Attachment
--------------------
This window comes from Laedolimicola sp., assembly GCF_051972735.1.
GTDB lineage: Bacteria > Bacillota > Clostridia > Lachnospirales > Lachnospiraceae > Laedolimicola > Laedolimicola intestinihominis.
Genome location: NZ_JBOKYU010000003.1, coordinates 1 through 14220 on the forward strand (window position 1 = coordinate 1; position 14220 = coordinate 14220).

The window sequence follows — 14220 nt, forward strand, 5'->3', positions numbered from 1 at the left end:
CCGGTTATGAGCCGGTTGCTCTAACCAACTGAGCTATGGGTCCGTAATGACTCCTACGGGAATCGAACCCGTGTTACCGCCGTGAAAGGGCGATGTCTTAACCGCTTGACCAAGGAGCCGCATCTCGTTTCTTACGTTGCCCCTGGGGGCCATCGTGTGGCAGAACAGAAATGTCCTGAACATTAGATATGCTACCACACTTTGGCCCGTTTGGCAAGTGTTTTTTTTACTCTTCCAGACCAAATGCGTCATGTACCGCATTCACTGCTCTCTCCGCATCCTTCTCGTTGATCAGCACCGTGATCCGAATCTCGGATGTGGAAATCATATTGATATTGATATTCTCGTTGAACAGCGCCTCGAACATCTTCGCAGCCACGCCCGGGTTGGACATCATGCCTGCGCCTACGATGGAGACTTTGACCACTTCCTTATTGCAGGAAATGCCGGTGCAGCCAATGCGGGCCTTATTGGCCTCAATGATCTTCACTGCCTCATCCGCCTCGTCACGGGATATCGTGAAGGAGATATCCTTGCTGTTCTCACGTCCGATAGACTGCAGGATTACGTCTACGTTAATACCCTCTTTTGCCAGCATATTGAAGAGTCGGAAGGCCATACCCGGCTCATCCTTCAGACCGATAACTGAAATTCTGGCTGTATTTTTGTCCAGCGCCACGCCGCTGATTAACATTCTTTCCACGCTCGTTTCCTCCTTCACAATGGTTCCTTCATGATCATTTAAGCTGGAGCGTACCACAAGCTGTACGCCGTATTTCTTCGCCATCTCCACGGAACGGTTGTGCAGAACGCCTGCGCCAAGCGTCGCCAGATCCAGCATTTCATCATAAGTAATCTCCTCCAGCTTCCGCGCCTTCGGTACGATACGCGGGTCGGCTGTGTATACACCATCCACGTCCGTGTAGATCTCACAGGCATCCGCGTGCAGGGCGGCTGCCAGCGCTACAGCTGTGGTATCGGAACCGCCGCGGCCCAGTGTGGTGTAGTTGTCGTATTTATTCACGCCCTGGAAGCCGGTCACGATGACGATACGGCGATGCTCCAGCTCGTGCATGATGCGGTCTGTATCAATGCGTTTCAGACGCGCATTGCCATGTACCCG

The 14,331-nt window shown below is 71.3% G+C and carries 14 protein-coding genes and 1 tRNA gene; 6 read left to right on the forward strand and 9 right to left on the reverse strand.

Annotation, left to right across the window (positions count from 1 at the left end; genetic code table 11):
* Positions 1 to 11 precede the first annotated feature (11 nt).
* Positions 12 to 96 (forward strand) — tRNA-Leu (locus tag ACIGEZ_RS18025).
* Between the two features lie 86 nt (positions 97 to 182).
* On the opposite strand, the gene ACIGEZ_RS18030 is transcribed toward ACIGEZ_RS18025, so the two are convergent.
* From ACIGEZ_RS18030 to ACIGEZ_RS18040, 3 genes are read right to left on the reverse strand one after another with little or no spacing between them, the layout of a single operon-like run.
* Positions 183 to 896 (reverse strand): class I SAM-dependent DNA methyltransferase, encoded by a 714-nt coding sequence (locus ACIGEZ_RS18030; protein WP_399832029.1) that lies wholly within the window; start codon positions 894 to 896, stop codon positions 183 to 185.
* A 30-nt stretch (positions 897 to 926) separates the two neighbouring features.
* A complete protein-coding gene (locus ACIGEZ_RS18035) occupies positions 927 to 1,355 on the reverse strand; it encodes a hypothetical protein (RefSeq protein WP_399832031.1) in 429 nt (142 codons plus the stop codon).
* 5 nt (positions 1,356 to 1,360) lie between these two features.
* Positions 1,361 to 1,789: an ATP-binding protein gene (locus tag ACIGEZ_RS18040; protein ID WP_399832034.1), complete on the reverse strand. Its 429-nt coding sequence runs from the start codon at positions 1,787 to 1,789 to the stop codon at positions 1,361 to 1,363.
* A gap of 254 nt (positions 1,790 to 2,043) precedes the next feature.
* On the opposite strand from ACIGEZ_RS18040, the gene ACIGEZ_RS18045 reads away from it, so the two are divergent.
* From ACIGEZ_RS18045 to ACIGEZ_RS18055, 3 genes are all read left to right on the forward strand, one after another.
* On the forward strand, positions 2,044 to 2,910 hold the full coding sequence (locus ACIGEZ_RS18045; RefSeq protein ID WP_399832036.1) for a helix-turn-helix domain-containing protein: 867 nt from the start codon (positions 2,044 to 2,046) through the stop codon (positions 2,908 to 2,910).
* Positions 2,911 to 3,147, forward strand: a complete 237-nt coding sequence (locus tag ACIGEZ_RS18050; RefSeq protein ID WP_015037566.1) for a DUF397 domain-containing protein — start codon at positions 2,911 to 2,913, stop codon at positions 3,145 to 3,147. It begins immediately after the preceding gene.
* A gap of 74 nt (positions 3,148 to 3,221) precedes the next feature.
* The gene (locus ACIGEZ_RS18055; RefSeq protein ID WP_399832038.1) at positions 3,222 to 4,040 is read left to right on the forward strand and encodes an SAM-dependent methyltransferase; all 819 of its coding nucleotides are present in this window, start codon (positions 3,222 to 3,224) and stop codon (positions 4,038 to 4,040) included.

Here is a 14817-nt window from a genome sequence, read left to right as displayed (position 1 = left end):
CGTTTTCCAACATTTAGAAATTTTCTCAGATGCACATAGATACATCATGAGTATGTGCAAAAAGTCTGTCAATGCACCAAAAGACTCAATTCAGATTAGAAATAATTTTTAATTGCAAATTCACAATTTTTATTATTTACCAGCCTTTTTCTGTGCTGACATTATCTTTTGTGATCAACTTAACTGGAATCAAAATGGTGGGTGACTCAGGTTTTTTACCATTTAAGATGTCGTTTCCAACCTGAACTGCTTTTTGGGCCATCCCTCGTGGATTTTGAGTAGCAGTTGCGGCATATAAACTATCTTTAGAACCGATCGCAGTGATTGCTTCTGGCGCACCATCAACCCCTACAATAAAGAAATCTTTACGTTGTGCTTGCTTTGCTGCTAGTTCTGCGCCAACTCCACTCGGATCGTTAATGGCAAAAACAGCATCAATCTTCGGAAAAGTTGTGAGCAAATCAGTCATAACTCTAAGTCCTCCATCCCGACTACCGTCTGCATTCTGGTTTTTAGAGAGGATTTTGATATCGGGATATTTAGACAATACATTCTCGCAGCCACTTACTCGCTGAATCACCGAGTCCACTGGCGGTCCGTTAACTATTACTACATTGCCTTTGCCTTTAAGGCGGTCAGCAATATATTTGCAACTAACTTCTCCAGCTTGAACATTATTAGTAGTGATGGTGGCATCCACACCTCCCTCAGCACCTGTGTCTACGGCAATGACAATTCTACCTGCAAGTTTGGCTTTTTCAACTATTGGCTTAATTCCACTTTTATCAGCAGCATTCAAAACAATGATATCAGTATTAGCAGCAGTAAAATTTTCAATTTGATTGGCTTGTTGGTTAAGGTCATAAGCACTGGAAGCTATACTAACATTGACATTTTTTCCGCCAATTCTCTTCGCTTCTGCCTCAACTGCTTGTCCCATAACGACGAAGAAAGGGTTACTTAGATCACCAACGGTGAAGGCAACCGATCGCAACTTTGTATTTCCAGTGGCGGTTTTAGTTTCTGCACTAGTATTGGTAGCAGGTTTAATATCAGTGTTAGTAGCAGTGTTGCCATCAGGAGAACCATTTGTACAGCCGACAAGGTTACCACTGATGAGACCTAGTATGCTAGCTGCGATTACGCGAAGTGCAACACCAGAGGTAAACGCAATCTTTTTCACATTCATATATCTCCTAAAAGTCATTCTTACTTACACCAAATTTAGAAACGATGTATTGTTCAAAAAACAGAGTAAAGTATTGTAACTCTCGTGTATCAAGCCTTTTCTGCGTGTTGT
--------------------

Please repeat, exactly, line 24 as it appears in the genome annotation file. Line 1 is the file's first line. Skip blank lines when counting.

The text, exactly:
* The gene (locus ACIGEZ_RS18055; RefSeq protein ID WP_399832038.1) at positions 3,222 to 4,040 is read left to right on the forward strand and encodes an SAM-dependent methyltransferase; all 819 of its coding nucleotides are present in this window, start codon (positions 3,222 to 3,224) and stop codon (positions 4,038 to 4,040) included.